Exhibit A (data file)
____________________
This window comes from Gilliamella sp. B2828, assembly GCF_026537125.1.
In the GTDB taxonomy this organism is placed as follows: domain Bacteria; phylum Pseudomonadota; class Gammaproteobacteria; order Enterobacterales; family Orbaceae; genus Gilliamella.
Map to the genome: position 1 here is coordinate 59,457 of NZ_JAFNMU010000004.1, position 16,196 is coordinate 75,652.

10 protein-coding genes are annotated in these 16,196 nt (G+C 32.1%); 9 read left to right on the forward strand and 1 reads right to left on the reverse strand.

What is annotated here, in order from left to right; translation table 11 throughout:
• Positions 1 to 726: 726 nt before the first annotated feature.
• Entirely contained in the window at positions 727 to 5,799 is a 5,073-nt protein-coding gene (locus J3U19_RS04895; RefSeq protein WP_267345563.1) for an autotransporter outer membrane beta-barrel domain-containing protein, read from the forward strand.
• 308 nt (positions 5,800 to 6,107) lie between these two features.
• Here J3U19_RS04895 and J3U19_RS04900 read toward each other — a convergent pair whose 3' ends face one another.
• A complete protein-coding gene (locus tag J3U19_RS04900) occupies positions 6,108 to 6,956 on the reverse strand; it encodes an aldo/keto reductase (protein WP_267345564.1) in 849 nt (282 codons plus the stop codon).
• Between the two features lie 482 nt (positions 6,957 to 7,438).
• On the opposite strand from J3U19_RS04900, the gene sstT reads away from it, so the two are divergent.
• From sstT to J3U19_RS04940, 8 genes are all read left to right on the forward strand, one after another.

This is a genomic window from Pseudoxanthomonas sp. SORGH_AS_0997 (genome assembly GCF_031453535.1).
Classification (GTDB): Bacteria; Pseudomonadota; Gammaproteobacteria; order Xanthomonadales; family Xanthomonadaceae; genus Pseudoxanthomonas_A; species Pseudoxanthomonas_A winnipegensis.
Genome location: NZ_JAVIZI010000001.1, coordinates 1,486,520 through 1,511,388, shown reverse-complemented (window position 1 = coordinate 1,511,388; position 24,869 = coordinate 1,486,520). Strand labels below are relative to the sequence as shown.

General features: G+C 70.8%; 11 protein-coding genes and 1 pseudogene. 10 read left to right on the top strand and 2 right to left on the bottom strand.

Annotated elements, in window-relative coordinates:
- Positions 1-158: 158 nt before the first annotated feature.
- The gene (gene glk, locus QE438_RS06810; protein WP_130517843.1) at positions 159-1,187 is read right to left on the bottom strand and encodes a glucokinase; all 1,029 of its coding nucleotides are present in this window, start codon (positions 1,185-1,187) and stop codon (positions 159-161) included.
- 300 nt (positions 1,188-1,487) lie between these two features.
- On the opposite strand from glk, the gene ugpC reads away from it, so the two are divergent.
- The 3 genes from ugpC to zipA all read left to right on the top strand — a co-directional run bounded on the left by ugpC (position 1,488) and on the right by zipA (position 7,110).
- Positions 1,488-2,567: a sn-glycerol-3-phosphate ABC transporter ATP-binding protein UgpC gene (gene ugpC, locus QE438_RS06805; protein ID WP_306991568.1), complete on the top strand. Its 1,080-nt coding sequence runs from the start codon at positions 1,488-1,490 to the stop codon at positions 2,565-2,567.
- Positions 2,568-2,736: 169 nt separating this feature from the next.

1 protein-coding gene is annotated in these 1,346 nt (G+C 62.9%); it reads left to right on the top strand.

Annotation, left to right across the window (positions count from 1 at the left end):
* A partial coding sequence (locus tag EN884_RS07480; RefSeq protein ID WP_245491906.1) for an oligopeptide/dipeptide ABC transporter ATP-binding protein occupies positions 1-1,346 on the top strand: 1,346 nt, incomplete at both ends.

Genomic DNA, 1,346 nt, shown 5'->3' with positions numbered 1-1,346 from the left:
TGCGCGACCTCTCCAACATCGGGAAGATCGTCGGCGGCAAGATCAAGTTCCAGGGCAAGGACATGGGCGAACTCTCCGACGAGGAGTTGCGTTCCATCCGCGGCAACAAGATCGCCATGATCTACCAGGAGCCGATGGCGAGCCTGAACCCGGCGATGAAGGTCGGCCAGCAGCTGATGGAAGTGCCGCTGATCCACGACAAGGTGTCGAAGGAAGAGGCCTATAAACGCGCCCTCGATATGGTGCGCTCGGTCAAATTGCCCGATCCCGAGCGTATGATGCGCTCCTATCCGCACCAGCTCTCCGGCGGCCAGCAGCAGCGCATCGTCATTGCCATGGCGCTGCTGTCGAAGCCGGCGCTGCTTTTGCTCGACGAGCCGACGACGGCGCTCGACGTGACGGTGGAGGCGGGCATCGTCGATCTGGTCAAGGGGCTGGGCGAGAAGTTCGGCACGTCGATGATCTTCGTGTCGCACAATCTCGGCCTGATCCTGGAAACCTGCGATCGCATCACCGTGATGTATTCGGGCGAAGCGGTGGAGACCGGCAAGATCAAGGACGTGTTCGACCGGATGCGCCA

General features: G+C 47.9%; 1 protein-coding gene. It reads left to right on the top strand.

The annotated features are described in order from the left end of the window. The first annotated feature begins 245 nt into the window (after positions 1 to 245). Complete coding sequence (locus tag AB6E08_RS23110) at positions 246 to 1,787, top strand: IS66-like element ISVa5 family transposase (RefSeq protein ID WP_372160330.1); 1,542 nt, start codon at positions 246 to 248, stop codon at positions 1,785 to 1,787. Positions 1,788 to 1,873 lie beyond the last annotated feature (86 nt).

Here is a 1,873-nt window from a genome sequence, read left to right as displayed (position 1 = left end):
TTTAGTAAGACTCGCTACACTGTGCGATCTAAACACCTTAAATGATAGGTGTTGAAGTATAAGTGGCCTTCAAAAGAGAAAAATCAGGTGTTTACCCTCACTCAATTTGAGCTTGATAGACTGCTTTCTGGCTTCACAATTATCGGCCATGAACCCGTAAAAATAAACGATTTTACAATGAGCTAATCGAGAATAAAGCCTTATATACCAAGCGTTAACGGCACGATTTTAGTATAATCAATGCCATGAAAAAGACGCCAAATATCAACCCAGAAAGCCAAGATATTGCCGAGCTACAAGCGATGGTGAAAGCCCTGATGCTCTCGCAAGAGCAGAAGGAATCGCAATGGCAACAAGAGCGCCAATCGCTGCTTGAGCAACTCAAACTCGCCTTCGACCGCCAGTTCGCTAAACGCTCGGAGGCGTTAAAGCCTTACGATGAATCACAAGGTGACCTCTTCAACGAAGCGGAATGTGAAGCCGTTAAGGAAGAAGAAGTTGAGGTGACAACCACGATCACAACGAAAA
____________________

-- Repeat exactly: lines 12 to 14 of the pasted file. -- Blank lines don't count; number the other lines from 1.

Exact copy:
• On the opposite strand from J3U19_RS04900, the gene sstT reads away from it, so the two are divergent.
• From sstT to J3U19_RS04940, 8 genes are all read left to right on the forward strand, one after another.

This is a genomic window from Pseudoxanthomonas sp. SORGH_AS_0997 (genome assembly GCF_031453535.1).